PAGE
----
- Live Review
- 04 Jun 23
It was Non Stop Exotic Cabaret in St. Anne's Park with Heaven 17, Sophie Ellis-Bextor also making it a night to savour
When punk went horribly wrong and turned into a mohawked caricature of itself, it was the likes of Soft Cell, OMD and Heaven 17 that came to the rescue with their synths, sequencers and determination to add some glitz ‘n’ glam to those dark Thatcherite years.
To have all three on the same leafy Dublin 5 bill is a reminder of just how exciting and revolutionary those days were. How Sophie Ellis-Bextor fits into all of this we'll find out as the night unfolds.
Formed as a result of a schism in the early Human League ranks, Heaven 17 have both physically and musically withstood the ravages of time - Harry Styles was, for instance, minus 13 when they first hit the UK charts - remarkably well.
Their fondness for funk is evident from the opening ‘(We Don’t Need This) Fascist Groove Thang’, one of the lost gems of the era, which back then took aim at Ronald Reagan but is now just as applicable to Trump, Putin, Erdogan, Orban and the rest of the loolah despot brigade.
Covered not so long ago by LCD Soundsystem - it’s obvious why James Murphy is a fan - it’s followed by ‘Crushed By The Wheels Of Industry’, an anti-totalitarian anthem imbued with the spirit of James Brown.
Spared the purgatory of constant classic hits radio rotation, ‘Come Live With Me’ and ‘Let Me Go’ still sound as fresh as the proverbial daisy; the high-risk strategy of covering David Bowie’s ‘Let’s Dance’ pays off handsomely; and the closing ‘Temptation’ with its “Higher and higher” exhortation prompts mass dad/mum dancing.
Come back and see us again soon, lads!
The answer to the earlier “How does Sophie Ellis-Bextor fit into all of this?” question turns out to be “Brilliantly!”
Resplendent in a red and gold frock of immense sparkliness, she ensures that the dad/mum dancing continues with opening dancefloor monster‘ Take Me Home’, which finds the boys in her band donning assorted poodle, budgie and shark masks. If you've worked out why, please let me know.
Introduced as “ABBA on crack”. ‘Hypnotized’ lives up to the billing and has the right camp quotient to suggest that Ms. Ellis-Bextor is destined, if she so wants, for Eurovision glory.
‘Crying In The Discotheque’ is interrupted by a phone call from Nile Rodgers asking for his song back. I jest, of course, but it is very Chic-like.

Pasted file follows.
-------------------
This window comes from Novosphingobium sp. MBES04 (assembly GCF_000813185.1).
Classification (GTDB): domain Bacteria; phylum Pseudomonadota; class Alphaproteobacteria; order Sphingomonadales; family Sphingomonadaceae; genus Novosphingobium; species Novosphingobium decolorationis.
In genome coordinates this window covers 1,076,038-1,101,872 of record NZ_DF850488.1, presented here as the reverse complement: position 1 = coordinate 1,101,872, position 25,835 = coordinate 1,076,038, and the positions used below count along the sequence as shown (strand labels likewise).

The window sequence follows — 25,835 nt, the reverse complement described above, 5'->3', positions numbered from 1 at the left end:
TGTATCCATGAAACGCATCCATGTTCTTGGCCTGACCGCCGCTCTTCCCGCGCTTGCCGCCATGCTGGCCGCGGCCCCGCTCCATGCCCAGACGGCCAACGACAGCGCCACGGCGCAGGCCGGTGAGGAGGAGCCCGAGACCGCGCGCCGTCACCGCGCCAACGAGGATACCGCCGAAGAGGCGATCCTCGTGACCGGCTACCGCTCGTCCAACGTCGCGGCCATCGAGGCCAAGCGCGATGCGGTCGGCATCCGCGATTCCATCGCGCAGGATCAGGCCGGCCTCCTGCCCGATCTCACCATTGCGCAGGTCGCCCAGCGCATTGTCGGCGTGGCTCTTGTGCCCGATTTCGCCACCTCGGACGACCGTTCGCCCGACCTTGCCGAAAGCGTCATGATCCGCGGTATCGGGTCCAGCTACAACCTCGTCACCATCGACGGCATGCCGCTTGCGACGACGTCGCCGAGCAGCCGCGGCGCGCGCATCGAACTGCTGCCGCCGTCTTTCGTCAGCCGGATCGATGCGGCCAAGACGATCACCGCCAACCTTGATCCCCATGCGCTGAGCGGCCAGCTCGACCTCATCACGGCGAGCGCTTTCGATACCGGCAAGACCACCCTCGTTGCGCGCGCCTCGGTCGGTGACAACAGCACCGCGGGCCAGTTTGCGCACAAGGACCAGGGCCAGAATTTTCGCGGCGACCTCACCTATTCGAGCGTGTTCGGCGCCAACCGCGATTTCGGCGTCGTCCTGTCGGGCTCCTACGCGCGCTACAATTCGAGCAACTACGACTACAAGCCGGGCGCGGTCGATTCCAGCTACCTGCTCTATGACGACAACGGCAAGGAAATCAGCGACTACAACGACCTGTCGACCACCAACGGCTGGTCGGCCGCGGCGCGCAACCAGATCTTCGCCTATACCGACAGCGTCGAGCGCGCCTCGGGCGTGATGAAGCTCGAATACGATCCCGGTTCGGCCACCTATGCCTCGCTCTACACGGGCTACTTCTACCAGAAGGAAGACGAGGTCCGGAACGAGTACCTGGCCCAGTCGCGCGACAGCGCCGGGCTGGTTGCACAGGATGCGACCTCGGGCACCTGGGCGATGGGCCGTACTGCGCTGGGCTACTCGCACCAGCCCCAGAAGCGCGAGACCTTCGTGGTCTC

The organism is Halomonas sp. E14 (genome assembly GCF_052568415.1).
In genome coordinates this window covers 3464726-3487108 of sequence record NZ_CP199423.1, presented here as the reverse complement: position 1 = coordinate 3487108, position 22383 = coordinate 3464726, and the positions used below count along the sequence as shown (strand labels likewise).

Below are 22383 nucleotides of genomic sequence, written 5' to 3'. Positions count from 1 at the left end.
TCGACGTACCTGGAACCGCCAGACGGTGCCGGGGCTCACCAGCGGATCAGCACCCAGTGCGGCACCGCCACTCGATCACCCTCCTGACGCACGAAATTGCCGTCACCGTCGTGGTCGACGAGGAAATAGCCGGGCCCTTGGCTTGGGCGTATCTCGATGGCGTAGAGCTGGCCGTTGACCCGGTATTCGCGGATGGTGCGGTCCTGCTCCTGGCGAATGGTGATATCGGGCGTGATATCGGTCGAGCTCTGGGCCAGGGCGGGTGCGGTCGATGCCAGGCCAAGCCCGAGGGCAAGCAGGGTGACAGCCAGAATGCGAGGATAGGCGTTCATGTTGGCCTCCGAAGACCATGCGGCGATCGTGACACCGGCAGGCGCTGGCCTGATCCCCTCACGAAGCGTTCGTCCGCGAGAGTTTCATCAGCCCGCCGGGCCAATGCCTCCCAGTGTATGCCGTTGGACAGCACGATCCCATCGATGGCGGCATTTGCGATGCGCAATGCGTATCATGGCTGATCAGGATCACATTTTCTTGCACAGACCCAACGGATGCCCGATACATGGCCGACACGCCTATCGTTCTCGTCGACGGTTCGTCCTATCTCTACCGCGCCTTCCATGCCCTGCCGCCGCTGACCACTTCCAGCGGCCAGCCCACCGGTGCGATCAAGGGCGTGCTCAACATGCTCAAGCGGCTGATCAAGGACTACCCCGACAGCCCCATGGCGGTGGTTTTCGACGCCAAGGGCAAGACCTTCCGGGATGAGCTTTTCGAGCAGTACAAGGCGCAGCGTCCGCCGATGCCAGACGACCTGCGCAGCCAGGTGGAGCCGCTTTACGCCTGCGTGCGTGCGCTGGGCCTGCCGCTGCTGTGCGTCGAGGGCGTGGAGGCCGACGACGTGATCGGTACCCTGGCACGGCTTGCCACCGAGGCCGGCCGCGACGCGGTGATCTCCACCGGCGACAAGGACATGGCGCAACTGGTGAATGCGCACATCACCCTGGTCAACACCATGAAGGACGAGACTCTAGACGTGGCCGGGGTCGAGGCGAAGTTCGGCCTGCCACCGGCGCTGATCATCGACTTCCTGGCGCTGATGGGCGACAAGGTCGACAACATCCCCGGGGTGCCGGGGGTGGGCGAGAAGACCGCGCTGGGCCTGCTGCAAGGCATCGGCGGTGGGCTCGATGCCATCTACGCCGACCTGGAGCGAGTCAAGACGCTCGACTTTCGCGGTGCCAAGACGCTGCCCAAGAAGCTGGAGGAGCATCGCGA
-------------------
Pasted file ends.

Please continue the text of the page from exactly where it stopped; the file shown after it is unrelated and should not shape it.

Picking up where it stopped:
That’s followed by a joyous cover of ‘Like A Prayer’, one of the standouts from her online Friday night Kitchen Disco bops, which brightened up many a lockdown. It's all a bit singing into a hair brush for me, but performed with such gusto that you have to join in with the revelry.
With two more pop masterpieces, ‘If This Ain’t Love’ and ‘Take Me Home’ to call on, Ellis-Bextor really does knock it out of St. Anne’s Park.
There’s also an Orchestral Manoeuvres In The Park pun to be made, but I shall refrain. It’s only when they play them back to back that you realise just how many hits Andy McClusky and Paul Humphreys amassed during the late’70s/pretty much all of the ‘80s.
They open with ‘Electricity’, the most club-y of their early 45s, which underlines just how in thrall they were to Kraftwerk.
Recalling how ‘Messages’ earned them their Top Of The Pops debut, McClusky notes that, “Peter Powell introduced it the first week… Saville the next”, which prompts a collective shiver from the crowd.
As likeable as he is, the Liverpudlian’s constant quipping between songs soon becomes tiresome and detracts from how well the likes of ‘If You Leave’, ‘Souvenir’ and ‘Joan Of Arc (Maid Of Orleans)’ have aged. With Humphreys taking on the straight man role, it’s like watching a New Romantic Morecambe & Wise at times.
OMD redeem themselves though with the closing ‘Enola Gay’, the cheeriest song about nuclear devastation you’ll ever hear, which is pure synth pop perfection.
With the greatest respect to all who’ve come before them, the majority of the healthy but not quite sold-out St. Anne’s Park crowd are here to witness what is remarkably Soft Cell’s first Irish gig.
They kick off with ‘Torch’, the Non Stop Exotic Dancing gem whose swirling sax intro is even more evocative than you remember it.
He’s picked up quite a few scars along the way but Marc Almond’s voice remains immaculate.
“Here’s a singalong song about dysfunctional families,” he says by way of an intro to ‘Where The Heart Is’, another of the reasons why Soft Cell are held in almost religious-like esteem by their fans.
While everyone on stage is giving it maximum sockage, the dazzling sunshine does a disservice to songs that were written with sleazy sweatbox clubs in mind.
Thankfully, darkness has descended by the time they play ‘Bedsitter’, a song so rich in graphic suburban detail that I’m amazed Shane Meadows hasn’t made a six-part series about it.
Even better is ‘Sex Dwarf’, which is accompanied by a montage of pre-internet telephone box postcard ads of the ‘man wanted for watersports and hardsports fun’ variety.
It’s a reminder of how immersed Soft Cell were in a gay clubbing culture that, due to rampant homophobia, was still deep underground.
The party goes up another gear with ‘Memorabilia’ and positively orgasms with the clever intertwining of ‘Tainted Love’ and ‘Where Did Our Love Go’, the two ‘60s Northern Soul classics that Messrs. Almond and Ball made their own.
Post-climax but not anti-climax, ‘Say Hello, Wave Goodbye’ is as gloriously bittersweet as ever and segues into ‘Purple Zone’, the new-ish Pet Shop Boys-assisted single, which sends everyone off into the night with a smile on their face and a glow in their heart.
- Live Review
- 11 Sep 23